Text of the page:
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Divorce Planning: A Basic Checklist

If you are planning a divorce, your divorce attorney needs certain information to assist you in the process. While each case is different, the most common documents are briefly discussed below. These are documents your divorce attorney should have at or prior to your first meeting.

Prenuptial Agreements

Prenuptial agreements, also referred to as premarital agreements, can dictate child custody arrangements, division of property, and other matters. Whether or not the prenuptial agreement is valid requires legal analysis. If you have a prenuptial agreement, or you think you might have something that constitutes a prenuptial agreement, be sure to provide a copy of this to your family law attorney as early as practicable.

Court Documents

If you or your spouse has filed for a civil protection order, a restraining order, a harassment order, or criminal charges have been filed, plan to provide a copy of any documents relating to this. This includes any temporary orders. These documents may be relevant regardless of whether the court granted the request. Consequently, your lawyer should be made aware of this part of your relationship.

A List of Assets

“Assets” are items of property that have value. Obviously, your home and your cars have value. Similarly, the contents of your home have value. From Great Grandma Esther’s china to the tools in the garage, each item has some financial value. Some may also have sentimental value, which your lawyer should also be aware of, but in listing assets, try to keep dollar amounts realistic.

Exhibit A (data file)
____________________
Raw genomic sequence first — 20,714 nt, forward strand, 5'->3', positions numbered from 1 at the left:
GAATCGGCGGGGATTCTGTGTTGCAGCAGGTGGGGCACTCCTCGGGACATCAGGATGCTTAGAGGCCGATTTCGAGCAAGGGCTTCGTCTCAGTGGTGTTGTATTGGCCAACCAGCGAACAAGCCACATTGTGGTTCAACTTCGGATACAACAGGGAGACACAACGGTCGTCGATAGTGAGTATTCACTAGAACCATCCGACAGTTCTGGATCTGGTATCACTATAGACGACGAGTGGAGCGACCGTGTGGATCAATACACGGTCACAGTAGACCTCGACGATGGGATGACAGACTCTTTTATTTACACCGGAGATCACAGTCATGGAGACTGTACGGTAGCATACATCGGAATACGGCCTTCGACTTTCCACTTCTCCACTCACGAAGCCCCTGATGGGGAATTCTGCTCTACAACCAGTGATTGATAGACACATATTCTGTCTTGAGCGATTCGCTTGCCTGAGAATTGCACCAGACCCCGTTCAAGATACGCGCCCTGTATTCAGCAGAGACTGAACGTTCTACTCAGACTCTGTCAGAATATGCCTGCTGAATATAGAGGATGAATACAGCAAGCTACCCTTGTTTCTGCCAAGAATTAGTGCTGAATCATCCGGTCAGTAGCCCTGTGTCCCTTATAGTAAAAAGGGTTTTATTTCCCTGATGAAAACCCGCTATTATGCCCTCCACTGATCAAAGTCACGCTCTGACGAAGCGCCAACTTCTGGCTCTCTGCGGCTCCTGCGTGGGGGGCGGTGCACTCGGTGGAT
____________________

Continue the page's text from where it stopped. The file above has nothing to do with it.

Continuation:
Additional assets include your savings accounts, stocks, bonds, and any ownership interest you may have in a business. Also consider retirement accounts including deferred compensation accounts, 401(k)s, 403(b)s, and IRAs.

Marital Assets vs. Non-Marital Assets

While making the list, take the time to note how and when items were acquired. The difference between marital and non-marital assets is the basis for an article of its own in the coming weeks. Suffice it to say, whether property is legally subject to the divorce is based in large part on whether the property was acquired as marital property or non-marital property.

Documentation in Support of Child Support or Alimony Payments

To determine the appropriate amount of child support or alimony, the following documents are helpful:

  • Personal tax returns;
  • Business tax returns;
  • 1099s;
  • Pay stubs;
  • W-2s; and
  • Bank statements.

The family budget can also provide your lawyer with insight about regular expenses.

A List of All Debts

Finally, all debts should be detailed. This includes debts in the names of both parties, as well as debts in the name of either party individually.
Divorce requires considerable planning. Having an experienced and highly reputable divorce attorney in Cincinnati can assist you by navigating successfully through a divorce. To schedule a consultation please contact the law office of Zachary D. Smith, LLC at (513)275-1164 or visit www.ZDSLaw.com for further information.


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